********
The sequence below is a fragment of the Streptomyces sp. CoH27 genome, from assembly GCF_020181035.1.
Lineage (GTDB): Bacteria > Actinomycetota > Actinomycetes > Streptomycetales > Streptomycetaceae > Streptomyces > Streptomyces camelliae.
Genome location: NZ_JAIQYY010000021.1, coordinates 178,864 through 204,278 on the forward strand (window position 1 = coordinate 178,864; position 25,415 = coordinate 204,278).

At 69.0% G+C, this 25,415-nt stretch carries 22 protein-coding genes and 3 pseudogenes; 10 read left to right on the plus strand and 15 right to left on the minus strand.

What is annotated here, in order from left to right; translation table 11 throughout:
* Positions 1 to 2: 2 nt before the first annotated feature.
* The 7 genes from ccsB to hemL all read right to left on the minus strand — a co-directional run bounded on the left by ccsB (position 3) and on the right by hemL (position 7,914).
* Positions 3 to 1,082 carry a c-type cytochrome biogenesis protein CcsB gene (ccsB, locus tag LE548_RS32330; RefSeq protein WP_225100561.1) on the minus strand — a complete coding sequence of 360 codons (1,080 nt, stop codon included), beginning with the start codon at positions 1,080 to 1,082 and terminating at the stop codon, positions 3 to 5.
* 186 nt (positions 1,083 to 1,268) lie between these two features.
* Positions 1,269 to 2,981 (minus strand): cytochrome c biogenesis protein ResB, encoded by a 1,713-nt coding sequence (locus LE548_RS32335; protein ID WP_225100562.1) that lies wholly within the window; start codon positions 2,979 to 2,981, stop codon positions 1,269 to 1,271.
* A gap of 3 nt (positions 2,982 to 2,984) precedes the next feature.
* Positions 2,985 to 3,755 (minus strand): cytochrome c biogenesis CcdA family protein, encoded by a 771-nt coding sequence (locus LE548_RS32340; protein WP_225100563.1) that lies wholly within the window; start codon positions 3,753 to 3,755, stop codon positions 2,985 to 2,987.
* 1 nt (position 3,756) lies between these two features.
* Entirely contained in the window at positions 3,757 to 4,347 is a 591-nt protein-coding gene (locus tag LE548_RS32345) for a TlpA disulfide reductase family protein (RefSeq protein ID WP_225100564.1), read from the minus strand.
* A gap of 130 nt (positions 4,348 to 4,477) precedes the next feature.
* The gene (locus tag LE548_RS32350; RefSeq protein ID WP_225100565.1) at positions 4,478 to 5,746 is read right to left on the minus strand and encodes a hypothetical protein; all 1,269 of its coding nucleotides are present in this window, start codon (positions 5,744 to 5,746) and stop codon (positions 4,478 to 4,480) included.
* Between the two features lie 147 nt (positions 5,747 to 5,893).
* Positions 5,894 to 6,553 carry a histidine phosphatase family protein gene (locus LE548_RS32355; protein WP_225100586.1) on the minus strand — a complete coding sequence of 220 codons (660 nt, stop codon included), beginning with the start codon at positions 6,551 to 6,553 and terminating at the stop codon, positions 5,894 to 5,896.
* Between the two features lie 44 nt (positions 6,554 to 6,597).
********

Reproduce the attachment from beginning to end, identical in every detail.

The sequence below is a fragment of the Streptomyces sp. CoH27 genome, from assembly GCF_020181035.1.
Lineage (GTDB): Bacteria > Actinomycetota > Actinomycetes > Streptomycetales > Streptomycetaceae > Streptomyces > Streptomyces camelliae.
Genome location: NZ_JAIQYY010000021.1, coordinates 178,864 through 204,278 on the forward strand (window position 1 = coordinate 178,864; position 25,415 = coordinate 204,278).

At 69.0% G+C, this 25,415-nt stretch carries 22 protein-coding genes and 3 pseudogenes; 10 read left to right on the plus strand and 15 right to left on the minus strand.

What is annotated here, in order from left to right; translation table 11 throughout:
* Positions 1 to 2: 2 nt before the first annotated feature.
* The 7 genes from ccsB to hemL all read right to left on the minus strand — a co-directional run bounded on the left by ccsB (position 3) and on the right by hemL (position 7,914).
* Positions 3 to 1,082 carry a c-type cytochrome biogenesis protein CcsB gene (ccsB, locus tag LE548_RS32330; RefSeq protein WP_225100561.1) on the minus strand — a complete coding sequence of 360 codons (1,080 nt, stop codon included), beginning with the start codon at positions 1,080 to 1,082 and terminating at the stop codon, positions 3 to 5.
* 186 nt (positions 1,083 to 1,268) lie between these two features.
* Positions 1,269 to 2,981 (minus strand): cytochrome c biogenesis protein ResB, encoded by a 1,713-nt coding sequence (locus LE548_RS32335; protein ID WP_225100562.1) that lies wholly within the window; start codon positions 2,979 to 2,981, stop codon positions 1,269 to 1,271.
* A gap of 3 nt (positions 2,982 to 2,984) precedes the next feature.
* Positions 2,985 to 3,755 (minus strand): cytochrome c biogenesis CcdA family protein, encoded by a 771-nt coding sequence (locus LE548_RS32340; protein WP_225100563.1) that lies wholly within the window; start codon positions 3,753 to 3,755, stop codon positions 2,985 to 2,987.
* 1 nt (position 3,756) lies between these two features.
* Entirely contained in the window at positions 3,757 to 4,347 is a 591-nt protein-coding gene (locus tag LE548_RS32345) for a TlpA disulfide reductase family protein (RefSeq protein ID WP_225100564.1), read from the minus strand.
* A gap of 130 nt (positions 4,348 to 4,477) precedes the next feature.
* The gene (locus tag LE548_RS32350; RefSeq protein ID WP_225100565.1) at positions 4,478 to 5,746 is read right to left on the minus strand and encodes a hypothetical protein; all 1,269 of its coding nucleotides are present in this window, start codon (positions 5,744 to 5,746) and stop codon (positions 4,478 to 4,480) included.
* Between the two features lie 147 nt (positions 5,747 to 5,893).
* Positions 5,894 to 6,553 carry a histidine phosphatase family protein gene (locus LE548_RS32355; protein WP_225100586.1) on the minus strand — a complete coding sequence of 220 codons (660 nt, stop codon included), beginning with the start codon at positions 6,551 to 6,553 and terminating at the stop codon, positions 5,894 to 5,896.
* Between the two features lie 44 nt (positions 6,554 to 6,597).